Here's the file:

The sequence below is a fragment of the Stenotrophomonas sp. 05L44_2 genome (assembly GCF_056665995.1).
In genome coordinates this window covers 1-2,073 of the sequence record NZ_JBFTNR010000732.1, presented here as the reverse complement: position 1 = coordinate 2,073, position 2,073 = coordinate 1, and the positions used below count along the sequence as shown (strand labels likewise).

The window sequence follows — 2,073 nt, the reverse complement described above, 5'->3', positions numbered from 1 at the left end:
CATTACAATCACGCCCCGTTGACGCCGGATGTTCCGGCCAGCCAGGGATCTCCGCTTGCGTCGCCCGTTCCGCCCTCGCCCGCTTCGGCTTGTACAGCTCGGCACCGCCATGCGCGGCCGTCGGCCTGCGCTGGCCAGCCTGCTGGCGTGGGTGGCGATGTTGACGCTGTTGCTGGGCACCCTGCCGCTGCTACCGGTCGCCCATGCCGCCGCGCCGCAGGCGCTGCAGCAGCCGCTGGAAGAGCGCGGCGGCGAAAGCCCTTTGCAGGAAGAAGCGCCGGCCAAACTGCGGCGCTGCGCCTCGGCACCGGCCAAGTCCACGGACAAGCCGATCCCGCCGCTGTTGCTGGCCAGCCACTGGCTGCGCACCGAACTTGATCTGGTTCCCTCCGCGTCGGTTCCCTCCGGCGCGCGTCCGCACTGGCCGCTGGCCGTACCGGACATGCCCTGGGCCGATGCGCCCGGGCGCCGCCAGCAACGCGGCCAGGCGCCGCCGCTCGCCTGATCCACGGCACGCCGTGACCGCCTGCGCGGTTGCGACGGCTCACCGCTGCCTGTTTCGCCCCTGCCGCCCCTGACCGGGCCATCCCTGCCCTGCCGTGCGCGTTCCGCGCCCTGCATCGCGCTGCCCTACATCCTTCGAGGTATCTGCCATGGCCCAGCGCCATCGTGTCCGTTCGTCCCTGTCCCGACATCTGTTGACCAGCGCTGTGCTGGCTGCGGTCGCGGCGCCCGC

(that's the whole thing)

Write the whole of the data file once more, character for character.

The sequence below is a fragment of the Stenotrophomonas sp. 05L44_2 genome (assembly GCF_056665995.1).
In genome coordinates this window covers 1-2,073 of the sequence record NZ_JBFTNR010000732.1, presented here as the reverse complement: position 1 = coordinate 2,073, position 2,073 = coordinate 1, and the positions used below count along the sequence as shown (strand labels likewise).

The window sequence follows — 2,073 nt, the reverse complement described above, 5'->3', positions numbered from 1 at the left end:
CATTACAATCACGCCCCGTTGACGCCGGATGTTCCGGCCAGCCAGGGATCTCCGCTTGCGTCGCCCGTTCCGCCCTCGCCCGCTTCGGCTTGTACAGCTCGGCACCGCCATGCGCGGCCGTCGGCCTGCGCTGGCCAGCCTGCTGGCGTGGGTGGCGATGTTGACGCTGTTGCTGGGCACCCTGCCGCTGCTACCGGTCGCCCATGCCGCCGCGCCGCAGGCGCTGCAGCAGCCGCTGGAAGAGCGCGGCGGCGAAAGCCCTTTGCAGGAAGAAGCGCCGGCCAAACTGCGGCGCTGCGCCTCGGCACCGGCCAAGTCCACGGACAAGCCGATCCCGCCGCTGTTGCTGGCCAGCCACTGGCTGCGCACCGAACTTGATCTGGTTCCCTCCGCGTCGGTTCCCTCCGGCGCGCGTCCGCACTGGCCGCTGGCCGTACCGGACATGCCCTGGGCCGATGCGCCCGGGCGCCGCCAGCAACGCGGCCAGGCGCCGCCGCTCGCCTGATCCACGGCACGCCGTGACCGCCTGCGCGGTTGCGACGGCTCACCGCTGCCTGTTTCGCCCCTGCCGCCCCTGACCGGGCCATCCCTGCCCTGCCGTGCGCGTTCCGCGCCCTGCATCGCGCTGCCCTACATCCTTCGAGGTATCTGCCATGGCCCAGCGCCATCGTGTCCGTTCGTCCCTGTCCCGACATCTGTTGACCAGCGCTGTGCTGGCTGCGGTCGCGGCGCCCGC